"I’ve been wanting to create a training program for frontline health workers or any caregivers for a very long time, since the late 1990s, ever since I first started getting into ageing. I wanted to create an intervention - something that drives change," said Savundranayagam, a professor in the Faculty of Health Sciences.
Communication is ’person-centred’Now the goal is to scale Be EPIC-VR, spreading the lessons far beyond London, Ont.
Enter VR headsets, which can deliver Be EPIC anywhere, without the need for a workshop, paid actors, or travel for Savundranayagam and her team. They also find health-care workers are more likely to finish the full session because of the ease of learning and practicing virtually.
"It’s fantastic, because we’re always trying to provide education, but we don’t always have the resources to do that. This is going to reach a lot more people in an evidence-based way, and it’s built on years of research in speech-language pathology and dementia communication research," said Chen, research coordinator of the CARE Lab.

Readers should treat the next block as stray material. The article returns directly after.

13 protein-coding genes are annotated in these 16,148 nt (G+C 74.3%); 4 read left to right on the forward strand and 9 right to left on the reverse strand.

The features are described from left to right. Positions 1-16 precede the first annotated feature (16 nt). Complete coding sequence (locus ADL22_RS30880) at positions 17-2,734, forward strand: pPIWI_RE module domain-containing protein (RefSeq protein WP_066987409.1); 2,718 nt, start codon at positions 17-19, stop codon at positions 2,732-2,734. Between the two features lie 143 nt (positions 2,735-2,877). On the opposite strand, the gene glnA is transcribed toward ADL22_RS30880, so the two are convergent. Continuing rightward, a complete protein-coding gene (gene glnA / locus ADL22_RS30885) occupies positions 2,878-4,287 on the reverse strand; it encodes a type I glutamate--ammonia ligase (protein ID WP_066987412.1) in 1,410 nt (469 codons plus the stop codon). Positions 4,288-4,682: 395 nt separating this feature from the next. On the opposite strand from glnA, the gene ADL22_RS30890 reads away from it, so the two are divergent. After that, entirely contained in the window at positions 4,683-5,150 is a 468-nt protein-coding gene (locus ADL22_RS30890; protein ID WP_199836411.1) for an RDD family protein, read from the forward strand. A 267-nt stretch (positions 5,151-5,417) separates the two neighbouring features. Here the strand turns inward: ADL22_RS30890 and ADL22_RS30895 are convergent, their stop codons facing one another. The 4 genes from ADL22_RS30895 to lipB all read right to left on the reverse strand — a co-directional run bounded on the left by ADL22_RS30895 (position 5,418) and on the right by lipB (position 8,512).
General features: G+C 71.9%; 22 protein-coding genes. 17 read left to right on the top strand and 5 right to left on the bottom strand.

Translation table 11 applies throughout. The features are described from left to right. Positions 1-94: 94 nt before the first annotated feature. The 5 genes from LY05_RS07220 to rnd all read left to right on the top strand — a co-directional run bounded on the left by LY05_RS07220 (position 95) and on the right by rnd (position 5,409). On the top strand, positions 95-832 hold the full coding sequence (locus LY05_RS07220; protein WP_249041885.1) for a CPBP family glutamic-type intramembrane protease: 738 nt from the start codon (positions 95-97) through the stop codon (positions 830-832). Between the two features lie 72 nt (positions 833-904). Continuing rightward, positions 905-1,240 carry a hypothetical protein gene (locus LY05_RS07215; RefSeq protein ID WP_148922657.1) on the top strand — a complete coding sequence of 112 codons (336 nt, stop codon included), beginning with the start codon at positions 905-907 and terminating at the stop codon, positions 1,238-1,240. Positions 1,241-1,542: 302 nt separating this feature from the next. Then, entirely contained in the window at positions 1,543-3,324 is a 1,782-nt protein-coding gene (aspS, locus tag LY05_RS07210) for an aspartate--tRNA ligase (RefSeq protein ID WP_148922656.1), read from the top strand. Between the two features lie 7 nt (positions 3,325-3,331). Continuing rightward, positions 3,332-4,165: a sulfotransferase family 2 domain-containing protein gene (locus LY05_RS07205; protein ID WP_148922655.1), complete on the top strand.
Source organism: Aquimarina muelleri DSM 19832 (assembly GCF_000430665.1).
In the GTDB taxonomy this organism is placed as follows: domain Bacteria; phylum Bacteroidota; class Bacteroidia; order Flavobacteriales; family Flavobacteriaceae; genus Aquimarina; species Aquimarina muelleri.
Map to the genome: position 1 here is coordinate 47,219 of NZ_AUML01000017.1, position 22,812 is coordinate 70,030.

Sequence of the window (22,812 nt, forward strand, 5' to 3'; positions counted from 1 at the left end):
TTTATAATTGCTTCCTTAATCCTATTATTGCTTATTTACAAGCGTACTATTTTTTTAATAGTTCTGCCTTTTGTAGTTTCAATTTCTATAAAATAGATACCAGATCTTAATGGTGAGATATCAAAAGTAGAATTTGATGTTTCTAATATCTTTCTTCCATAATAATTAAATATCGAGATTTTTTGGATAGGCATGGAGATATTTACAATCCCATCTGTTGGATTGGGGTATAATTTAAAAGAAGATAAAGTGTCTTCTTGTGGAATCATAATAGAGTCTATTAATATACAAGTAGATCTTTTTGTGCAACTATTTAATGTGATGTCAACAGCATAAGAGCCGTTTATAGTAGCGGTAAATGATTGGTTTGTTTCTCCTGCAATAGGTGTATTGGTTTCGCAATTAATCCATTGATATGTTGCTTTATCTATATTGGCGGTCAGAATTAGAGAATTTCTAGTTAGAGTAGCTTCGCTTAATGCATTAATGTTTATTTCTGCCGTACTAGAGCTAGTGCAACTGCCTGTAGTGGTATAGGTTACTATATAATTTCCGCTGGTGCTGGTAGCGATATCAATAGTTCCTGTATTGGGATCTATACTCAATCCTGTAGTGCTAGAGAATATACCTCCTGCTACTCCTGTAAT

Allison Chen, research coordinator at the Caregiving Research Laboratory, uses the Be EPIC-VR tool for health-care workers to learn communication skills that will benefit people living with dementia. (Christopher Kindratsky/Western Communications photo) "It’s going to fill that gap that we need in the community and in long-term care."
Savundranayagam’s work to develop Be EPIC-VR is funded by Future Skills Centre and the Alzheimer Society of Canada. An advisory board, including people with lived experience, employers in long-term care and home care, clinicians and researchers, provides feedback.
The goal is to develop or improve communication skills that are "person-centred," meaning the focus is on the needs, history and unique identity of the person living with dementia. That leads to richer relationships and increased trust with the professionals providing care.